Posted on April 18, 2018 by PlantVillage
By Rob Williams
We are all aware that different genotypes (varieties, cultivars) within a crop species can react very differently to pathogens and pathogen-vectors. This allows the selection and development of disease-resistant crop varieties.
We should also understand that the same crop genotype, i.e. a single variety or cultivar, can produce very different reactions to a specific pathogen even at one location in response to local variation in environmental factors.
The occurrence and... Read more
Posted on March 7, 2018 by PlantVillage
We are having a busy week here. I spent Monday and Tuesday in DC at the World Bank Annual Agriculture meeting. We got to share our work with field officers from the bank who are stationed across the world. We unveiled our AI assistant NURU which people were really impressed with. Still in the beta version but the potential is extremely high and people recognized that which is great.
At the same time I was chatting the team in Tanzania (team leader, Amanda Ramcharan, engineer Pete McCloskey and undergraduate Annalyse Kehs) were running Nuru through her paces and testing her... Read more
Posted on March 24, 2014 by PlantVillage
It's hard to believe that it's already been a bit over a year since with launched PlantVillage. We're excited how well it has fared. We'll spare you the numbers for now, but we're breaking usage records on a almost a daily basis now.
Today we are excited to announce PlantVillage 2.0. As you browse around, you will find two major upgrades:
1. Content is more accessible now. It's easier to jump between library entries and Q & As. The site also looks gorgeous on a any mobile device.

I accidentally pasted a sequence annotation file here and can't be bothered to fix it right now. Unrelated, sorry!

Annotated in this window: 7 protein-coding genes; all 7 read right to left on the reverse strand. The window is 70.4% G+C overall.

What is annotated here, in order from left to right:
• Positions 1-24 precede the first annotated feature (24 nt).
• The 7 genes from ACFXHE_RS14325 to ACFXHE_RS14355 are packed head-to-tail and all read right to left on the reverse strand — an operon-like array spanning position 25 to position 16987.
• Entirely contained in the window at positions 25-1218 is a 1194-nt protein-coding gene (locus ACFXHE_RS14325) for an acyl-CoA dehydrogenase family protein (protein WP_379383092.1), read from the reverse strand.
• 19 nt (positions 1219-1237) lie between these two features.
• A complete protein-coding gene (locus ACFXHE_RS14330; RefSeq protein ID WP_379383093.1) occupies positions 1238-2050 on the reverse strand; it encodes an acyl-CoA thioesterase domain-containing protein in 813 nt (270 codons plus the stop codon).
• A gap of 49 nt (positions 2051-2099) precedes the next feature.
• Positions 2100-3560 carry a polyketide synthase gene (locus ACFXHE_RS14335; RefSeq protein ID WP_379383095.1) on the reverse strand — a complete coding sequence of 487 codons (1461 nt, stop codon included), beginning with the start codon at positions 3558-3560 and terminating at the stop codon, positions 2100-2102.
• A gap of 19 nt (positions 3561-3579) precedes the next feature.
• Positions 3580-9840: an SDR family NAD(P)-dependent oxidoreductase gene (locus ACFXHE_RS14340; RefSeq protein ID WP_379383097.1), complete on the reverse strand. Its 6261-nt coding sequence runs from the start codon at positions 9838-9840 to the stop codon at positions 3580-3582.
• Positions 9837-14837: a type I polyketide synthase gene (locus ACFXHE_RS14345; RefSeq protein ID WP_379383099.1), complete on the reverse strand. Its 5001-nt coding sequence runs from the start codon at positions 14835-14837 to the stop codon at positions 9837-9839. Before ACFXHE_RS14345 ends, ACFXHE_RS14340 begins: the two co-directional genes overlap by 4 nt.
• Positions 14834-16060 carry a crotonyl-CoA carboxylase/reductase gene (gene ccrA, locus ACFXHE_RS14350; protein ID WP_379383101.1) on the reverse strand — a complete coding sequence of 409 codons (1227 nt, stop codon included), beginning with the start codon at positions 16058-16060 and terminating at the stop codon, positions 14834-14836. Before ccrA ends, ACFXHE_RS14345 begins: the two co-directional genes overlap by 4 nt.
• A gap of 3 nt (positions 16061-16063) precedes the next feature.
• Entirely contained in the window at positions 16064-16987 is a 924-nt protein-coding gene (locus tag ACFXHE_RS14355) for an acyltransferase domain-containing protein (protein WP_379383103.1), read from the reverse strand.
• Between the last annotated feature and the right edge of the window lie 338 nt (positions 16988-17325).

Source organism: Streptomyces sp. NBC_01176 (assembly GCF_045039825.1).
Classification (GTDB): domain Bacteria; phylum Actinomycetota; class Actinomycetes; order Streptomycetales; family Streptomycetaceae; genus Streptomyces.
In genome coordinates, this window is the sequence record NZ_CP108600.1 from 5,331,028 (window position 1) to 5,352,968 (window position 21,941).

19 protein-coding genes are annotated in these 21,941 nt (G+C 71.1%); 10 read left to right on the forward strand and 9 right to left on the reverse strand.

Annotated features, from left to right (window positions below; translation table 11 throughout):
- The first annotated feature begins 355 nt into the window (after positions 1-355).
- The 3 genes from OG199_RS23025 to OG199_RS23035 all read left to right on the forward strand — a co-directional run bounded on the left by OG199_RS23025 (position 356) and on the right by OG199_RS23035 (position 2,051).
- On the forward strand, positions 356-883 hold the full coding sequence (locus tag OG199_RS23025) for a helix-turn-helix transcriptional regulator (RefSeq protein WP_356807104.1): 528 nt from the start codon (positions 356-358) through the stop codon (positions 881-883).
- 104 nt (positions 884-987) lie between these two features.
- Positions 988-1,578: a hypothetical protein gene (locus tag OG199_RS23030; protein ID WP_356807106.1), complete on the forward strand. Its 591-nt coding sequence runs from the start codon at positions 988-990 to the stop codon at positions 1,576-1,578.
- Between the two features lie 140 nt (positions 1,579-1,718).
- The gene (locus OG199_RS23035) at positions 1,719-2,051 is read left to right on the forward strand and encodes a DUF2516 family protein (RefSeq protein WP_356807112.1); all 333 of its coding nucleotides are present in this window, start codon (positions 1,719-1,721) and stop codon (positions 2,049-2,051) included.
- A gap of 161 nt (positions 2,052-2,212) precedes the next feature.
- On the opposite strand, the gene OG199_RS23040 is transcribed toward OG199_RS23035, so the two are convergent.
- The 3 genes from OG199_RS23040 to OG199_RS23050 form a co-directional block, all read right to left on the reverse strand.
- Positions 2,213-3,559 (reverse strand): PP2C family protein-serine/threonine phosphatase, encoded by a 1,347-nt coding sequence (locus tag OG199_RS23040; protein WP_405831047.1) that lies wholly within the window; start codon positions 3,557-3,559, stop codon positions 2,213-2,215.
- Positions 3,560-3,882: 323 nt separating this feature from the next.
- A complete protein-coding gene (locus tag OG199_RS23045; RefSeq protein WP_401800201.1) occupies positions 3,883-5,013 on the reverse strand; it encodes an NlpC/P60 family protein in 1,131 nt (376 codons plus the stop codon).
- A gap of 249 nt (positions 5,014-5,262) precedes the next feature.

2. We are introducing "PlantJournals", an easy way for you to upload images and notes for your various... Read more
Posted on March 23, 2013 by PlantVillage
Growing our own food is a hallmark of human societies. It is the single biggest technological achievement we have made as a species and the ways we grow food are always changing, always adapting, always evolving. It is important to realize that nothing is written in stone and we can change things in which ever way we want. Here at PlantVillage we think about the potential for change a lot. We think about how people growing food- whether that are in Nebraska or Nigeria -could be connected to a world wide web of other growers through the phones in their pockets or the computers in their... Read more
Posted on March 12, 2013 by PlantVillage
We're excited to announce that we just rolled out a major new feature: badges.
Badges is PlantVillage's way of showing others how much you have contributed, and how much the community valued your contributions. You can get badges for providing answers, questions, comments; for getting picked as the provider of most helpful answers; for participating in the community by voting; etc.
Posted on March 1, 2013 by PlantVillage
As you know, PlantVillage is all about knowledge sharing on edible plants. And as we post new plants, we provide some small details to go with on our blog. Today we have a plant that many people say is inedible - so why is it still here on PlantVillage? It is of course the Chili Pepper. The name Chili Pepper refers to the fruit of a number of different species of plants in the genus Capsicum